If you want to use a more list-expression-like way (as in your example), you could work with this:

#!/usr/bin/env perl

use strict;
use warnings;
use List::Util 'first';
use feature 'say';

my @filenames = qw(foo bar baz quux alice bob);
my @forbidden = qw(f ba);

my @matching  = grep {
    my $filename = $_;
    not defined first { $filename =~ /^\Q$_/ } @forbidden;
} @filenames;

say for @matching;

Output:

quux
alice
bob

Note: I used first here instead of the core-grep because with long @forbidden lists it could be more efficient since it stops after the first (and possibly only) match.

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#!/usr/bin/perl

use strict;
use warnings;

my @prefixes = qw(a b d);
my @items = qw(apple banana cow dog fruitcake orangutan crabcake deer);

my @nonmatching;
ITEMS: foreach my $item (@items) {
    foreach my $prefix (@prefixes) {
        next ITEMS if ($item =~ /^$prefix/)
    }
    push @nonmatching, $item
}

$,=$\="\n";
print @nonmatching;

yields

cow
fruitcake
orangutan
crabcake

Edited as per raina77ow's suggestions.

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1  
-1: You don't use strict; use warnings. But you should. You should declare all your variables, not only loop variables. You don't need to quote each element in the arrays, please take a shortcut with qw(). Messing with $, is ugly in most cases, say foreach @nonmatching is better readable. You don't need the $matches flag – just label the outer loop and do a next ITEM inside the if. –  amon Nov 20 '12 at 0:25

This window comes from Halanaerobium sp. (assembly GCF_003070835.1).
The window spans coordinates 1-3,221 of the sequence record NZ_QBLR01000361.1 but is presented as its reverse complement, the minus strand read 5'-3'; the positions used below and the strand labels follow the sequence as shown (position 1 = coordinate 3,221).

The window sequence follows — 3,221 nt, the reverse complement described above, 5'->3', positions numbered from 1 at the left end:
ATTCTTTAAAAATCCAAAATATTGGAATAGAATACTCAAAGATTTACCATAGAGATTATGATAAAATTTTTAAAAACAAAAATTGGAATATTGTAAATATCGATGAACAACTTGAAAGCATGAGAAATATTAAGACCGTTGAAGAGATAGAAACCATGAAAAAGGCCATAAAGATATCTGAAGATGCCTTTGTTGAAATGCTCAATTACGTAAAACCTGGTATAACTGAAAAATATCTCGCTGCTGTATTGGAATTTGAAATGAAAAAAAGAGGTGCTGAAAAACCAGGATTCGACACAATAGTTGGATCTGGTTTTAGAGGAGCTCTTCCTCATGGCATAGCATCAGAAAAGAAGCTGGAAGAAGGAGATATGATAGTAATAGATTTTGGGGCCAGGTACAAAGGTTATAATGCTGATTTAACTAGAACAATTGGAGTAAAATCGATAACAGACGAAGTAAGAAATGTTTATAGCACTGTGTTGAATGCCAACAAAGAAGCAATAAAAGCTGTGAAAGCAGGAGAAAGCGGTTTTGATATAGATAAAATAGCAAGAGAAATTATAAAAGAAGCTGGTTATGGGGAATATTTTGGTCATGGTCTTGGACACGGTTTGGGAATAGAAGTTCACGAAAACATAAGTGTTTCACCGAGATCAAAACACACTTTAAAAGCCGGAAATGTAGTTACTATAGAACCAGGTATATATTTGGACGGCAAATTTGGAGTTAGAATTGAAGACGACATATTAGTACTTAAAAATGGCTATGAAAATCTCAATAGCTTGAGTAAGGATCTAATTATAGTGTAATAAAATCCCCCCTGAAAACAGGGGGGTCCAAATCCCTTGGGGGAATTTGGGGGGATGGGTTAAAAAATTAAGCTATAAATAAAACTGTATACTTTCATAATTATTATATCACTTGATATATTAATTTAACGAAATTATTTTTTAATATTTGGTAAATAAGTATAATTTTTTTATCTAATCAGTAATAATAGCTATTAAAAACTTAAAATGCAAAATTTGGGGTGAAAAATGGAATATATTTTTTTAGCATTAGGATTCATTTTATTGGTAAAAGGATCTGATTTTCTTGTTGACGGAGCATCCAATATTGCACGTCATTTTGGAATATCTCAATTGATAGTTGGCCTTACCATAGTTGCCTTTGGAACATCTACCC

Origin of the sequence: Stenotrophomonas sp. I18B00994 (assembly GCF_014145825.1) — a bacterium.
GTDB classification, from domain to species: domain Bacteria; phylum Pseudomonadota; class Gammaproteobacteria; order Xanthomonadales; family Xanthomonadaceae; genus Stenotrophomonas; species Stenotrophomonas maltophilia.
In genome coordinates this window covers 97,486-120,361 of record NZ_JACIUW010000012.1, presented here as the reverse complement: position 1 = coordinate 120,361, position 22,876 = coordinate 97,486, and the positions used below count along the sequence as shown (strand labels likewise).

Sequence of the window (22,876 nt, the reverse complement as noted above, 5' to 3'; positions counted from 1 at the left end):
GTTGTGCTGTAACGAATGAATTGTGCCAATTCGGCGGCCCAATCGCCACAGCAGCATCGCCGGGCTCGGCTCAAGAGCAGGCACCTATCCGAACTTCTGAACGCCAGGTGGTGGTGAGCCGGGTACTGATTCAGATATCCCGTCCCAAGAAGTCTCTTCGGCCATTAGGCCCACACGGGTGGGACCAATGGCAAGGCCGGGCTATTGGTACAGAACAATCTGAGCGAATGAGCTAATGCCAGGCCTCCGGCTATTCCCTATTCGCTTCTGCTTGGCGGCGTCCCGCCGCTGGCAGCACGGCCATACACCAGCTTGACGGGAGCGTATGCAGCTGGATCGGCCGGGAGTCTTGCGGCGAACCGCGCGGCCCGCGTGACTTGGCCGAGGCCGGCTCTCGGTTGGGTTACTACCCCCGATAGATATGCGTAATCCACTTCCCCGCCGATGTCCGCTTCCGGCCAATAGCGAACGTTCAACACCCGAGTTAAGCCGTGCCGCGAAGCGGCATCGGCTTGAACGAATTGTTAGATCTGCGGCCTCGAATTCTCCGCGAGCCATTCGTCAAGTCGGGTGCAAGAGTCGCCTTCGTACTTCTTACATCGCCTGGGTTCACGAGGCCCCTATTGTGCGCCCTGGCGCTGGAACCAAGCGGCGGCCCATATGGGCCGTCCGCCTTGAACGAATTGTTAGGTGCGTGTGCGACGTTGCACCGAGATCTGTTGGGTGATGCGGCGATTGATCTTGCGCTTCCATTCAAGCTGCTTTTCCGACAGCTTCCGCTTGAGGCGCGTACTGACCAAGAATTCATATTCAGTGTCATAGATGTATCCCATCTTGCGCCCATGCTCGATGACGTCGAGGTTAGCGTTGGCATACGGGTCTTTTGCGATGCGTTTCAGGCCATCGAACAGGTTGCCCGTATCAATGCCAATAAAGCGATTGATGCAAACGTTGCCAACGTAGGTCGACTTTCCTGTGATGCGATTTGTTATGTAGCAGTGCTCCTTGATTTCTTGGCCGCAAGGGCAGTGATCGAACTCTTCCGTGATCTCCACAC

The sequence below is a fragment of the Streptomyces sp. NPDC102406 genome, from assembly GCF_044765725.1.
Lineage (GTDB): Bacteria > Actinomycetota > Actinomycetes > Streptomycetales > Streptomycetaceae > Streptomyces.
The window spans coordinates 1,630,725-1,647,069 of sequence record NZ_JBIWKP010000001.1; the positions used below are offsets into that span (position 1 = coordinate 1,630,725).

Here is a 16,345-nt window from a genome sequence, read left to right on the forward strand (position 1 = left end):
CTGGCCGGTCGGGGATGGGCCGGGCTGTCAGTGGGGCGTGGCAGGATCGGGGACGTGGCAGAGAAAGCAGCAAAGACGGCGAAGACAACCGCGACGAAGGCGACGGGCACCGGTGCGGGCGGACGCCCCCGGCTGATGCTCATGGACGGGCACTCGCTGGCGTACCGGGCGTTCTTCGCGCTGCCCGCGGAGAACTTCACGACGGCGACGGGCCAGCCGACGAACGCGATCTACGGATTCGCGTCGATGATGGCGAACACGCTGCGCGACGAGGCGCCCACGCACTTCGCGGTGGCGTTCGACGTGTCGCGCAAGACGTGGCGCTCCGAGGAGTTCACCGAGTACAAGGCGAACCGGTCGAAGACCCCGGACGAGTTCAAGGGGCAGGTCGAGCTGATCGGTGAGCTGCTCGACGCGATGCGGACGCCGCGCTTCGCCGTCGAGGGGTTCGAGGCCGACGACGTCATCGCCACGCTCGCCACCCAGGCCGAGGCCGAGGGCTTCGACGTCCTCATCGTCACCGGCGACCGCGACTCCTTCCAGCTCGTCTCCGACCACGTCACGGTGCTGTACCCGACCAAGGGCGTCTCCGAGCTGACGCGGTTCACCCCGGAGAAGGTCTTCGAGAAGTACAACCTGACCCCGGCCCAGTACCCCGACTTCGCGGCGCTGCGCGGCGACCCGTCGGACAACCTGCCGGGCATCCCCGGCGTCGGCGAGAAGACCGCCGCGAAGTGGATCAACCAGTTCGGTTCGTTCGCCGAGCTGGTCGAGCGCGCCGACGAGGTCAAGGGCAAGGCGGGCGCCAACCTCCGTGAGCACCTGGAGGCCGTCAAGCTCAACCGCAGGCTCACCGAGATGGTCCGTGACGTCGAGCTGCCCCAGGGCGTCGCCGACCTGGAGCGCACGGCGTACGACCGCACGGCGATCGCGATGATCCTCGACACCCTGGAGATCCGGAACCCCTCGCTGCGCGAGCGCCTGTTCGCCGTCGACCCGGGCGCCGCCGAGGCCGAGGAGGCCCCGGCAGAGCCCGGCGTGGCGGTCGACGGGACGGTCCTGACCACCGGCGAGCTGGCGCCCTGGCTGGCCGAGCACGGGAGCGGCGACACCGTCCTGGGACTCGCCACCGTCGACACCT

2  
I will point out that strict, warnings, and no qw() are not wrong, but they're not accepted contemporary style. I would join(@nonmatching, "\n") rather than fiddle with $, - agreed; and ext ITEM is a little nicer - but also, not technically wrong either. –  Joe McMahon Nov 20 '12 at 1:12
    
Although there are some old-fashioned or hackish practices here, from a structural viewpoint this is almost the same solution I came up with after reading the question. It's a very flexible, straightforward and very good readable solution IMO. So if @WinnieNicklaus used lexical variables and replaced the implicit array interpolation to a good readable join expression or maybe something like say for @nonmatching, I would absolutely upvote. –  memowe Nov 20 '12 at 11:09
    
Okay, okay, I'll edit for style. My purpose wasn't to show production-worthy code, it was to quickly show the OP one logic to solve the problem. I couldn't remember the syntax for labeling loops since I so rarely have need for it, so I didn't bother with it. I should have, to get a nicer looking solution. I respectfully disagree, however, about the use of $,. I would rather maintain @nonmatching conceptually as a list (so join is out -- why am I creating a scalar? What does it mean?). Manipulating $, is a quick and easy way to format how your printed list will appear. –  reo katoa Nov 20 '12 at 14:35
    
As for say, again this seems quite a pedantic distinction. And by quickly manipulating $\, I don't need to bother with use feature qw(say). It's perfectly readable to anyone who knows what $\ is, and I for one learned about $\ long before I learned about say. –  reo katoa Nov 20 '12 at 14:38